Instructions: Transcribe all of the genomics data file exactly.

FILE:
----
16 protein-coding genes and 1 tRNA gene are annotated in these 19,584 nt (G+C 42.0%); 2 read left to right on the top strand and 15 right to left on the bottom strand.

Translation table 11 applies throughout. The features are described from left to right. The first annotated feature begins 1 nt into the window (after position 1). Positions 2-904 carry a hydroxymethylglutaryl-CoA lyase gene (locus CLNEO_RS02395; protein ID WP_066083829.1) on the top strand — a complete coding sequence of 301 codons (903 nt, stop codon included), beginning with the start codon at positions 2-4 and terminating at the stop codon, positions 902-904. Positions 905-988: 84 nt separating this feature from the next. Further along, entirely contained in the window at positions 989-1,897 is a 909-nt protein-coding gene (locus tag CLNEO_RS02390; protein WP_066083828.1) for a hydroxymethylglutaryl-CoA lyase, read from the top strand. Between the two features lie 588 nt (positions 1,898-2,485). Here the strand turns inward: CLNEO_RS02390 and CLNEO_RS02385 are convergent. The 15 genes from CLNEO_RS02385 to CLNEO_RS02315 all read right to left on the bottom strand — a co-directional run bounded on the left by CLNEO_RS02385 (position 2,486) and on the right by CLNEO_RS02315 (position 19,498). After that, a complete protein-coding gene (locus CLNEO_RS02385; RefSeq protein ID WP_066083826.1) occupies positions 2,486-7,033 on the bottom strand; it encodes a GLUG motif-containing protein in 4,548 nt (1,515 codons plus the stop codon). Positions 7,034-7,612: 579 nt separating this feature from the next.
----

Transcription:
16 protein-coding genes and 1 tRNA gene are annotated in these 19,584 nt (G+C 42.0%); 2 read left to right on the top strand and 15 right to left on the bottom strand.

Translation table 11 applies throughout. The features are described from left to right. The first annotated feature begins 1 nt into the window (after position 1). Positions 2-904 carry a hydroxymethylglutaryl-CoA lyase gene (locus CLNEO_RS02395; protein ID WP_066083829.1) on the top strand — a complete coding sequence of 301 codons (903 nt, stop codon included), beginning with the start codon at positions 2-4 and terminating at the stop codon, positions 902-904. Positions 905-988: 84 nt separating this feature from the next. Further along, entirely contained in the window at positions 989-1,897 is a 909-nt protein-coding gene (locus tag CLNEO_RS02390; protein WP_066083828.1) for a hydroxymethylglutaryl-CoA lyase, read from the top strand. Between the two features lie 588 nt (positions 1,898-2,485). Here the strand turns inward: CLNEO_RS02390 and CLNEO_RS02385 are convergent. The 15 genes from CLNEO_RS02385 to CLNEO_RS02315 all read right to left on the bottom strand — a co-directional run bounded on the left by CLNEO_RS02385 (position 2,486) and on the right by CLNEO_RS02315 (position 19,498). After that, a complete protein-coding gene (locus CLNEO_RS02385; RefSeq protein ID WP_066083826.1) occupies positions 2,486-7,033 on the bottom strand; it encodes a GLUG motif-containing protein in 4,548 nt (1,515 codons plus the stop codon). Positions 7,034-7,612: 579 nt separating this feature from the next.